Emerging studies presented recently at the American Educational Research Association national conference suggest new ways to emotionally support students during transitions—and how badly things can go wrong when students don’t feel supported.

2,119 students in 10 middle schools were interviewed across the country, with about 60 percent of students in poverty.

Students who frequently distracted themselves, accepted their emotions, asked for help, and reappraised the situation to change their perspective had higher levels of what the researchers called “school and general well-being.” Students who felt they had more internal control were coping in healthier ways.  By contrast, students who mentally rehashed the stressful situation—called “ruminating”—fared worse.

Results of which were a no-brainer to real parents… A revelation to “corporate educational “experts””.

The “test” applied strategies used to alleviate stress among college students, to those in middle school.

The students in the test were given made-up quotes allegedly written by real students the year before which showed they too had apprehensive stress.   “I felt like I had a knot in my stomach the first four months,” read one such quote..

At the year’s end, the results including grades, test scores, and surveys of general well being, were considerably higher in those classes who were led to believe that stress was a temporal factor, that teachers were there to help,  and given the inceptional idea that  “the knot” would disappear. It acted as a self-fulfilling prophecy.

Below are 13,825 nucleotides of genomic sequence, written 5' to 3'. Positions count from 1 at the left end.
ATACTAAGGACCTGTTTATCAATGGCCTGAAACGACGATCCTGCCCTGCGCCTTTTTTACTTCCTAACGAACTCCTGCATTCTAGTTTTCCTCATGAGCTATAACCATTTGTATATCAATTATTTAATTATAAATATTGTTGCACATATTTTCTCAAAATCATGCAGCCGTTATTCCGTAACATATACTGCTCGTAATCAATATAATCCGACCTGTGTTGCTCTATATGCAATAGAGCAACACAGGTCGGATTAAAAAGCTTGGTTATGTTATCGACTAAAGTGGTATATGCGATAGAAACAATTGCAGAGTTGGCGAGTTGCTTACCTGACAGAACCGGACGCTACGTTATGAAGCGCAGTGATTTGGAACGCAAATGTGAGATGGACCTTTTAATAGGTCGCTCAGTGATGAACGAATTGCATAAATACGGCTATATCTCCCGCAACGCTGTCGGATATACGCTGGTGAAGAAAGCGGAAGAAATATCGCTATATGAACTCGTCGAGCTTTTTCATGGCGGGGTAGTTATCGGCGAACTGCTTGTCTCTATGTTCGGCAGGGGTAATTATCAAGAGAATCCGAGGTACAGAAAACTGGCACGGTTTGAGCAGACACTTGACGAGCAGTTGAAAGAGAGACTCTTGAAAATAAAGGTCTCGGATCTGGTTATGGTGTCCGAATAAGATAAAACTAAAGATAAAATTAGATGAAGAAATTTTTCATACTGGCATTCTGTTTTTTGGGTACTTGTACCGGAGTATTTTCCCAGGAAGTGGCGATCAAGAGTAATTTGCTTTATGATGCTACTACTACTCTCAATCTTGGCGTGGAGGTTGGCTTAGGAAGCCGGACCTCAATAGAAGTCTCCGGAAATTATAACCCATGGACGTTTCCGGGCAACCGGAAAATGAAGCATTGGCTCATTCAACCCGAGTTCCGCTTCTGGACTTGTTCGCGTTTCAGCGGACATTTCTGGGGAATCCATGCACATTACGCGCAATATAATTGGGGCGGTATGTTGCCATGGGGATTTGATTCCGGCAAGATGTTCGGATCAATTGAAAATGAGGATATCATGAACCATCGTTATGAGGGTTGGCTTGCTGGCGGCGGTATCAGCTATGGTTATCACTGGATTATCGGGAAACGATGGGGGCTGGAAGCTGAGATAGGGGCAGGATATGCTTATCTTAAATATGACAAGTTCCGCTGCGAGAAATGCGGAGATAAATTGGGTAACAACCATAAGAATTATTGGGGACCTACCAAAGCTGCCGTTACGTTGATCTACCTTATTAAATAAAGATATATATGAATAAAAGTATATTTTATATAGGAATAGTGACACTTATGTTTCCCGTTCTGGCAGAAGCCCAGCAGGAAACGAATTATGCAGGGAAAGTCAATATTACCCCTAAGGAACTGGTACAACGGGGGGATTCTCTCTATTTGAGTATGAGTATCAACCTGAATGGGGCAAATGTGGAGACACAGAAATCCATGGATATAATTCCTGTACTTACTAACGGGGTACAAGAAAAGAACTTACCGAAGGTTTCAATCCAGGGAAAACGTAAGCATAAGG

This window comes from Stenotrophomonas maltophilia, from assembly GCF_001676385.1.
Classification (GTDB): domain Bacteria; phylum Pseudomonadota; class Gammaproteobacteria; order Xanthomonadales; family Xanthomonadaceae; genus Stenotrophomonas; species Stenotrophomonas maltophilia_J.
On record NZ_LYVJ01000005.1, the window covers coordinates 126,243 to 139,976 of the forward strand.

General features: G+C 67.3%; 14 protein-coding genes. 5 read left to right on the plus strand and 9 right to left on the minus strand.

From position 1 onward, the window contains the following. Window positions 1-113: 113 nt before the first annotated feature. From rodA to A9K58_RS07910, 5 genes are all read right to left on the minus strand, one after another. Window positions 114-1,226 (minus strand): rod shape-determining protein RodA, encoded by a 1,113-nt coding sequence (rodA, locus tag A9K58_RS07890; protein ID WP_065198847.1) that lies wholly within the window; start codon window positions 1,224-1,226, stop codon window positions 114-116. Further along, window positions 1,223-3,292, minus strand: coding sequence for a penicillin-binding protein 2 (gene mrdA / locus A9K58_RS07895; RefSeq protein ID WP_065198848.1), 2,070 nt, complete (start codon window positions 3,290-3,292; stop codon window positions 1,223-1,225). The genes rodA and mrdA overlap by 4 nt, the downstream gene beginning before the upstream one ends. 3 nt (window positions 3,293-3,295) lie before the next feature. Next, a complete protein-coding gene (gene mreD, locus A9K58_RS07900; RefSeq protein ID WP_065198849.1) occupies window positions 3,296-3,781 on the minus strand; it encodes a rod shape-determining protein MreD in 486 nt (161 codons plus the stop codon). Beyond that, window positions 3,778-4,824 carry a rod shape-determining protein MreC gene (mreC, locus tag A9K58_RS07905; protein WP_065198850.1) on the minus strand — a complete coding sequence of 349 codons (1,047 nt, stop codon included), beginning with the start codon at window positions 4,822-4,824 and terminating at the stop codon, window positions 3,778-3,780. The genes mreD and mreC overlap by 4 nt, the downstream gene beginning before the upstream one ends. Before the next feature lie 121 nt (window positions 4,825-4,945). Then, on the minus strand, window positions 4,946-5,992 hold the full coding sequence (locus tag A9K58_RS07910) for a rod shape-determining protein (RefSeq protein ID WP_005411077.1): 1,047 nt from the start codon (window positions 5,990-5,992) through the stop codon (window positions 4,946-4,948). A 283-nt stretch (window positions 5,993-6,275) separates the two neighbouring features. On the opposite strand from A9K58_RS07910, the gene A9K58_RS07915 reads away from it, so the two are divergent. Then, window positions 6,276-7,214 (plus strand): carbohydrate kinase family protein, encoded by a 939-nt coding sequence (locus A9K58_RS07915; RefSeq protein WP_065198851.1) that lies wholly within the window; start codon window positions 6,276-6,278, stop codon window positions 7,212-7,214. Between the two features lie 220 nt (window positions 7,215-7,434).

Also important, an additional study focusing on those students who DID NOT get any well-being treatment. found that district policies can backfire when leaders don’t take students’ emotions into account.

In the 2016 book When School Policies Backfire: How Well-Intentioned Measures Can Harm Our Most Vulnerable Students, researchers found the school community felt betrayed by the closure—it had been assured the school would not be closed before the school board voted to do so—and students felt blamed for the closure even a year later.

The district had dubbed the closure a “rescue mission” intended to settle students into higher-performing schools and boost their graduation chances. Instead, students’ academic progress declined. While students had grown on average 20 points per year in math and 19 points in reading from 6th through 10th grade on annual district tests at their previous school, in the years after the closure they lost 2.3 years of typical score growth in math and 3.7 years in reading. Their likelihood of dropping out of high school doubled as their graduation rate fell.

It is obvious to all, that the push for testing has destroyed any emotional well being in students and therefore is the anathema to real learning and successful graduations.

Every parent and grown up adult, knows by experience in life, that learning and emotions are intermittently mixed.
Now, if we could only get some grown up adults in charge of the Delaware House and Senate Committees, on the state School Board, into the Delaware Department of Education, and even into Rodel, we as a state might begin the process of returning Delaware’s schools back to the progress they were making before “Corporate Reforms” came in and ruined absolutely everything….

They did, you know, ruin everything…

 

 

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